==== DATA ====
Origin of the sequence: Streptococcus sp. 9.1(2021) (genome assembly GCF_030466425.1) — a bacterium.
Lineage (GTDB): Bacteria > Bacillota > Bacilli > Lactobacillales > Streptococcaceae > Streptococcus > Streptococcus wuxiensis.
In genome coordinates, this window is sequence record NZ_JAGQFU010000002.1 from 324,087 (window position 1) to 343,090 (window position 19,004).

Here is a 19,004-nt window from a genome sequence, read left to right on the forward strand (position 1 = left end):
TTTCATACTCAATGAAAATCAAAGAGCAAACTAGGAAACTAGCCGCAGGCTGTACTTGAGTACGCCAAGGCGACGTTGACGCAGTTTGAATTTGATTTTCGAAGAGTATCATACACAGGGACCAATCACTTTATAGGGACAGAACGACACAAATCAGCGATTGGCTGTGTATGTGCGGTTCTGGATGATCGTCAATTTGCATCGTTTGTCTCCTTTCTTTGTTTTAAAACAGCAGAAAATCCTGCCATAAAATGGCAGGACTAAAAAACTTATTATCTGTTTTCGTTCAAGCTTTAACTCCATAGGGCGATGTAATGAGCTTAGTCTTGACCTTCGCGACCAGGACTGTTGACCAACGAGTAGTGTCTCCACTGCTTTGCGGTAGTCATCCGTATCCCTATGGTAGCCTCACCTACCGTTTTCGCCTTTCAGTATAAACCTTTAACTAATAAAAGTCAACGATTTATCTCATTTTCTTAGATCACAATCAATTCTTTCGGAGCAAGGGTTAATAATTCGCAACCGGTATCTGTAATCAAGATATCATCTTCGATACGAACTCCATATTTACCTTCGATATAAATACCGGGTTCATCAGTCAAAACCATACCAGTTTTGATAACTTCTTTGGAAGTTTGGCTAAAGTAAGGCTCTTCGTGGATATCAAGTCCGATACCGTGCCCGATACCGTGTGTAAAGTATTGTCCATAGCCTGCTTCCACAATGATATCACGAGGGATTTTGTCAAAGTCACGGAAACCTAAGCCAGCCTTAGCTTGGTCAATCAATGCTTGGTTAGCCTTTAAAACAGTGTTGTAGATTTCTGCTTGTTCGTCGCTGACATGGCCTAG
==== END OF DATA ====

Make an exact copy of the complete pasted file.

Origin of the sequence: Streptococcus sp. 9.1(2021) (genome assembly GCF_030466425.1) — a bacterium.
Lineage (GTDB): Bacteria > Bacillota > Bacilli > Lactobacillales > Streptococcaceae > Streptococcus > Streptococcus wuxiensis.
In genome coordinates, this window is sequence record NZ_JAGQFU010000002.1 from 324,087 (window position 1) to 343,090 (window position 19,004).

Here is a 19,004-nt window from a genome sequence, read left to right on the forward strand (position 1 = left end):
TTTCATACTCAATGAAAATCAAAGAGCAAACTAGGAAACTAGCCGCAGGCTGTACTTGAGTACGCCAAGGCGACGTTGACGCAGTTTGAATTTGATTTTCGAAGAGTATCATACACAGGGACCAATCACTTTATAGGGACAGAACGACACAAATCAGCGATTGGCTGTGTATGTGCGGTTCTGGATGATCGTCAATTTGCATCGTTTGTCTCCTTTCTTTGTTTTAAAACAGCAGAAAATCCTGCCATAAAATGGCAGGACTAAAAAACTTATTATCTGTTTTCGTTCAAGCTTTAACTCCATAGGGCGATGTAATGAGCTTAGTCTTGACCTTCGCGACCAGGACTGTTGACCAACGAGTAGTGTCTCCACTGCTTTGCGGTAGTCATCCGTATCCCTATGGTAGCCTCACCTACCGTTTTCGCCTTTCAGTATAAACCTTTAACTAATAAAAGTCAACGATTTATCTCATTTTCTTAGATCACAATCAATTCTTTCGGAGCAAGGGTTAATAATTCGCAACCGGTATCTGTAATCAAGATATCATCTTCGATACGAACTCCATATTTACCTTCGATATAAATACCGGGTTCATCAGTCAAAACCATACCAGTTTTGATAACTTCTTTGGAAGTTTGGCTAAAGTAAGGCTCTTCGTGGATATCAAGTCCGATACCGTGCCCGATACCGTGTGTAAAGTATTGTCCATAGCCTGCTTCCACAATGATATCACGAGGGATTTTGTCAAAGTCACGGAAACCTAAGCCAGCCTTAGCTTGGTCAATCAATGCTTGGTTAGCCTTTAAAACAGTGTTGTAGATTTCTGCTTGTTCGTCGCTGACATGGCCTAG